To fulfill the law means to complete it in every aspect. The Greek word is πληρῶσαι (lexical form πληρόω). Τελειόω is a synonym; it has a sense of bringing something to completeness in its end, in its finality. Πληρόω has the sense of to complete something in fullness. And this sense indeed applies to Jesus' fulfillment of the law: it was not a meager point-by-point legalistic accomplishment. It was a perfect, full, absolute, complete accomplishment.

The Law

This fullness of completeness is due to the fundamental nature of the law. Let's stay in the book of Matthew. If we are to talk about what law Jesus fulfilled, we must go to the passage in which he himself expresses what the law is.

“Teacher, which is the most important commandment in the law of Moses?”

Jesus replied, “‘You must love the Lord your God with all your heart, all your soul, and all your mind.’ This is the first and greatest commandment. A second is equally important: ‘Love your neighbor as yourself.’ The entire law and all the demands of the prophets are based on these two commandments.” —22:36-40

In its most fundamental aspect, then, Jesus' keeping of the law was his perfect, passionate, perpetual love of the Father, and his gracious, humble, compassionate love to sinners. This is certainly played out in a detailed way, as expressed in Galactic Cowboy's answer, but let us not loose sight of the fact that everything Jesus did was out of love for the Father.

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    A source to back up your assertion that τελειόω is a synonym?
    – user862
    Dec 6, 2014 at 6:23

I would propose that it means what it says, at face value. Consider the context.

Matthew 5:17-20 are the key passage. The opening verse is the poster's question, and we read on to find the intent.

From the get go, the obvious interpretation of this is the Law of Moses (and prophets). This is the case for the entire passage. We are specifically talking about the Mosaic Law. It is said that this law, the Mosaic Law, will not disappear until all is accomplished.

v19 continues this, with this addition--how one keeps the Law of Moses will determine your status (reward) in heaven. v20 then goes on and says that the old level of righteousness was not enough.

Things to Consider

In the first place, we must determine if everything is "accomplished". You could take a crucifixion or a 70 AD perspective on this, but that does not appear to be in view. Particularly, v19 establishes that it is this law of Moses that determines ones place in heaven, by some means. Additionally, the correlation between the rest of the chapter and and the Law is to be noted, so that even if the Law has passed, it would not matter, since the standard of holiness is greater, besides.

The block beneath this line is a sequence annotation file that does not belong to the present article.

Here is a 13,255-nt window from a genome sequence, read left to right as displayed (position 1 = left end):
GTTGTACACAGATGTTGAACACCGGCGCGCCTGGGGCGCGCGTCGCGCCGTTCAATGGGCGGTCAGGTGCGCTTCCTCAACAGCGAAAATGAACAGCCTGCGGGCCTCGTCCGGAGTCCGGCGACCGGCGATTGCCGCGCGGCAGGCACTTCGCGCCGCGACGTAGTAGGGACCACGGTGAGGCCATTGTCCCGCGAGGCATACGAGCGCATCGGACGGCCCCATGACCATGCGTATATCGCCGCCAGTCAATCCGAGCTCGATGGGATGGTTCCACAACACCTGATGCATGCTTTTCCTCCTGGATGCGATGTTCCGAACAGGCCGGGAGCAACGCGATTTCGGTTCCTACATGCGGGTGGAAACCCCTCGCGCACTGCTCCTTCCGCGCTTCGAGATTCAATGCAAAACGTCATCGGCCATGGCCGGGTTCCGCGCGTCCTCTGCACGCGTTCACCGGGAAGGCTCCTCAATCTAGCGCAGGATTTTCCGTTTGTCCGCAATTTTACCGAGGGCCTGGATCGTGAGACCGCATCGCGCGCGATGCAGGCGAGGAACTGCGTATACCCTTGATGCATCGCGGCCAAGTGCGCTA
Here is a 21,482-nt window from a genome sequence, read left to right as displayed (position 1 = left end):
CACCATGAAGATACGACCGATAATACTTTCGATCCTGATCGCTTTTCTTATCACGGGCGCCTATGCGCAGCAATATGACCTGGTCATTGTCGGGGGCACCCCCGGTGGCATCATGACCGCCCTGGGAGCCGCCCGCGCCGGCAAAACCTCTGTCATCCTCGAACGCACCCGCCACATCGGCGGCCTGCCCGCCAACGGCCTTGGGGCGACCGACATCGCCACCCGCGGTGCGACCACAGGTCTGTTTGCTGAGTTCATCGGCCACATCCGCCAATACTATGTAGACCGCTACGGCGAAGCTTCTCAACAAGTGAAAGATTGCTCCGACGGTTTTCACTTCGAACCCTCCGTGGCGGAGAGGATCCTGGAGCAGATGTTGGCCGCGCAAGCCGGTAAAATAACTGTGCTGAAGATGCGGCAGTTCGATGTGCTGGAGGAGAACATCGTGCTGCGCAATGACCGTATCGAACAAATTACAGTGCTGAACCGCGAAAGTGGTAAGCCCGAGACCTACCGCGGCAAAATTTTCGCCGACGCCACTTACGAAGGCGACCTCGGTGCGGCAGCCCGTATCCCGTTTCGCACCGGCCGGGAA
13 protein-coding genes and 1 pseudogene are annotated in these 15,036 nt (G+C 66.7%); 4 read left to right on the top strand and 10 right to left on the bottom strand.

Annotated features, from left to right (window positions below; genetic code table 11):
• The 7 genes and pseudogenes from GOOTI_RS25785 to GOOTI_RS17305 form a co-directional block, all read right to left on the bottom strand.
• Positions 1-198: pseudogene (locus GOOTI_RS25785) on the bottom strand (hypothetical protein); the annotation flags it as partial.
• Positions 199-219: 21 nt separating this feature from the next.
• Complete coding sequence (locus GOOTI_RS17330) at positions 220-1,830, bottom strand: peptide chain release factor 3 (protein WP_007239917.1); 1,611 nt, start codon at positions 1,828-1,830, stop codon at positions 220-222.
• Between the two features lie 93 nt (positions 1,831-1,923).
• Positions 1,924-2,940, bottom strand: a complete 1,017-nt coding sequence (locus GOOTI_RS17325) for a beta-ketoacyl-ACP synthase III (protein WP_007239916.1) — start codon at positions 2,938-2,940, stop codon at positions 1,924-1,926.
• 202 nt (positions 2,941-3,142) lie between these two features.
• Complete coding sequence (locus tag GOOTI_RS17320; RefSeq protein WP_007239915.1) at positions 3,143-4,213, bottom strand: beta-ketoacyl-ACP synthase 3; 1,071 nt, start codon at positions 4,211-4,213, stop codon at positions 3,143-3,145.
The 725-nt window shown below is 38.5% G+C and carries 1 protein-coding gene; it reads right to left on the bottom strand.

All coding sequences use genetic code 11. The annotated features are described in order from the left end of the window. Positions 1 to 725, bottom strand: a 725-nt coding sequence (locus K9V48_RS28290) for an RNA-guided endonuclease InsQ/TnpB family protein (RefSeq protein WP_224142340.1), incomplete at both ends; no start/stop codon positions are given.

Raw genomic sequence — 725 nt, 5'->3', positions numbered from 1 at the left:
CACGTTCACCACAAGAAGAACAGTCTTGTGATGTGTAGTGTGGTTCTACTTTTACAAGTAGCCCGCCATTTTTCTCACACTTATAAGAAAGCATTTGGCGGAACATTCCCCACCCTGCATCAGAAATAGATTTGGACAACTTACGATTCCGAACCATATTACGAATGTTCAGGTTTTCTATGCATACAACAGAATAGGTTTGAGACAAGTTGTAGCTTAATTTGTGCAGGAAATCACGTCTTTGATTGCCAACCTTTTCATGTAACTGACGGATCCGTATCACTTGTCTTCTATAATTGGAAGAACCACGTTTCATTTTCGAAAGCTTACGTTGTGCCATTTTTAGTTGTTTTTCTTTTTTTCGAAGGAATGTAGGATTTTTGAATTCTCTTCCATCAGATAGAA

From these, it would seem that the "accomplished" that Jesus is referring to points more likely to the end of the world, and not some already past event.

Second, if we do conclude that the Law has not passed away (keeping in mind the Romans 7 argument--I died to the law to end my marriage to it), we see that Jesus' stipulations are not the Legal code, but appear to represent the heart behind it.

Jesus could not add to the law (Deuteronomy 12:32), so what He is not doing is making the law 'unkeepable'. I believe He was explaining the true intent behind the Law, but the law could only restrain outward behavior, Jesus expressed the Kingdom intent, which was the heart.

Onward to an Answer

So, what if we took Jesus at simply a face-value reading of this text? Where would that leave us?

Particularly, Jesus is saying, He is come both to fulfill the law perfectly Himself, obviously, but more than that, He is come to see the law fulfilled in each one of us, effectively.

But, does this square with the rest of the New Testament?

Consider, no one was keeping the law already. No one was good (Romans 12:3). What Jesus came to do was to see the original Law of Moses, in the original spirit of the law, fulfilled.

But, Galatians 5:16 says that if we live by the Spirit, we will not gratify the desires of the sinful nature. Thus, by this way, Jesus fulfills the law two-fold in us.

  1. He makes us righteous, which was the intent of the Law.
  2. He enables us to "keep" the law by way of His Spirit.